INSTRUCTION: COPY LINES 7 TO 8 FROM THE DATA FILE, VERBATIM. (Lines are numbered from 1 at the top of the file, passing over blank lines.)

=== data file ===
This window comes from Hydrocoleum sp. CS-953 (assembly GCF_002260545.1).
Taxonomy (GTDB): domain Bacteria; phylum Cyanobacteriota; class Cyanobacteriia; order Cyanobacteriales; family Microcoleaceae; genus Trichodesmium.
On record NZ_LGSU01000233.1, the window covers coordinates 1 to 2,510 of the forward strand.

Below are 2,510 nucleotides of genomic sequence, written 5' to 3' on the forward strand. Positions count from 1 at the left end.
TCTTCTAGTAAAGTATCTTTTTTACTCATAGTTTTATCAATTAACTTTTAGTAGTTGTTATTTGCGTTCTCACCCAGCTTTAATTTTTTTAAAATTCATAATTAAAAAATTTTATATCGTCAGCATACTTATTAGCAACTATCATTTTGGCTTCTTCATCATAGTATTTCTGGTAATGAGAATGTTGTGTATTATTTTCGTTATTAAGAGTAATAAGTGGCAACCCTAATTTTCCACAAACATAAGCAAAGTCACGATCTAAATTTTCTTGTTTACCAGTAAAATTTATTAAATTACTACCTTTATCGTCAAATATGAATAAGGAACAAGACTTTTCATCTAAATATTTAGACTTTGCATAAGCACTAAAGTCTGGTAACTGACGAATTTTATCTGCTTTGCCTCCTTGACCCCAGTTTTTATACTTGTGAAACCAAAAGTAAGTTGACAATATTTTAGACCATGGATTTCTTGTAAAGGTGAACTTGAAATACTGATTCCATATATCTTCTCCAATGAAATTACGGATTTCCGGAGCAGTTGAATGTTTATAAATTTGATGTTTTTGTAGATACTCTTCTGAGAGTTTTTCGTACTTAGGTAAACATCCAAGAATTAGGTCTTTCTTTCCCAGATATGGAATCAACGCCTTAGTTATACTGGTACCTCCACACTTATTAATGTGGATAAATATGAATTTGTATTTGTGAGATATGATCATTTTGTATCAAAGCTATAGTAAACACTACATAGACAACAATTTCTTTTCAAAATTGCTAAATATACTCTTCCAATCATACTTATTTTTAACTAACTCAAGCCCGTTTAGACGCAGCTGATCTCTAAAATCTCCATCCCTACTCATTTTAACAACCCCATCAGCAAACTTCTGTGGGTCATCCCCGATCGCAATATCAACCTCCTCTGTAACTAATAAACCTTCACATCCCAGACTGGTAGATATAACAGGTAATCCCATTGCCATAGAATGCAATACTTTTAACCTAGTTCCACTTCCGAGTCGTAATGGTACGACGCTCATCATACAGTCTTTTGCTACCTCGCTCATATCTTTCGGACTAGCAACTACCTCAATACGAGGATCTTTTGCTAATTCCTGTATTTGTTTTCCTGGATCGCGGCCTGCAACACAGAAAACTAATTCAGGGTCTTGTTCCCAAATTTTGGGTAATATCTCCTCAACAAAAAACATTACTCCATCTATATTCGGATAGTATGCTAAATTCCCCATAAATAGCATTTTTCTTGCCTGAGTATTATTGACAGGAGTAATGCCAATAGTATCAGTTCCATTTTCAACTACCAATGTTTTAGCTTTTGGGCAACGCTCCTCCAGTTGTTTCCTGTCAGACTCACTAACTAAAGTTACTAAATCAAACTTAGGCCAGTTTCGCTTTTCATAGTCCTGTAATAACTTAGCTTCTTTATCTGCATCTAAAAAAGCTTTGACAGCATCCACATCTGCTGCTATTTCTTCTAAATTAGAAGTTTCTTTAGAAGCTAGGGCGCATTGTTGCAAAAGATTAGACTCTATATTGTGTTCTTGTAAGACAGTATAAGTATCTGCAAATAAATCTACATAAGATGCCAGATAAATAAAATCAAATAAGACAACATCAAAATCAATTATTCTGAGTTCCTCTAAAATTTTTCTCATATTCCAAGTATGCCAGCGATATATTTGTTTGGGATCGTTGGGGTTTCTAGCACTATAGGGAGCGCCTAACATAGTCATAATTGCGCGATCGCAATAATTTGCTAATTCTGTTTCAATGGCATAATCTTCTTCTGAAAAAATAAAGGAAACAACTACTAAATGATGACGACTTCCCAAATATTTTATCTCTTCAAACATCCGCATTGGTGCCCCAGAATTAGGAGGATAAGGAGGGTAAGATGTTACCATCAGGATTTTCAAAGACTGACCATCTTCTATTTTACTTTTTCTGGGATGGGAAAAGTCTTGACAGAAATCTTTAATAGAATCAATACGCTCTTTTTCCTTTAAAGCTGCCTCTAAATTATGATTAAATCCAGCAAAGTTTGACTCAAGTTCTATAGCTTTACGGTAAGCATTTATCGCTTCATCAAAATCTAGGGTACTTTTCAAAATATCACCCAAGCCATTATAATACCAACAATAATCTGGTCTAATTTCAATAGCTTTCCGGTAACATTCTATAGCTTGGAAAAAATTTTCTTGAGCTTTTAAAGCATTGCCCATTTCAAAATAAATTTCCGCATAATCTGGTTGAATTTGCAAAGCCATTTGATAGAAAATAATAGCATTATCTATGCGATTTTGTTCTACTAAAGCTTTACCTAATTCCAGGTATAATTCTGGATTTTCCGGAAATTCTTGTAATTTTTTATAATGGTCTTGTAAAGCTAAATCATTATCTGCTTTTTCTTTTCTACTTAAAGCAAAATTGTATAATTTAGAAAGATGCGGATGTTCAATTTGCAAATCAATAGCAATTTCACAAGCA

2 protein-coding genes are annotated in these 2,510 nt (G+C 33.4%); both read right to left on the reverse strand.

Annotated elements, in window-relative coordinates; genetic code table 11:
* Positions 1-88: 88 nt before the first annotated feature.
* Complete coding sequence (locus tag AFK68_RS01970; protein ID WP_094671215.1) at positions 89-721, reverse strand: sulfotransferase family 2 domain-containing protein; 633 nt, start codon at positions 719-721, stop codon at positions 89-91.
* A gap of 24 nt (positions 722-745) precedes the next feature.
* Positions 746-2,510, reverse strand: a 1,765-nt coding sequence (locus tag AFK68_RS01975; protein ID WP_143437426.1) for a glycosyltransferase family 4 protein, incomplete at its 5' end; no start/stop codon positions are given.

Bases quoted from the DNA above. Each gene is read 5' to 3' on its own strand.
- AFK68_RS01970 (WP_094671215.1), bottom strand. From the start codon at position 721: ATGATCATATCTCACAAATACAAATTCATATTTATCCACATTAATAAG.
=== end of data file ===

Annotated elements, in window-relative coordinates; genetic code table 11:
* Positions 1-88: 88 nt before the first annotated feature.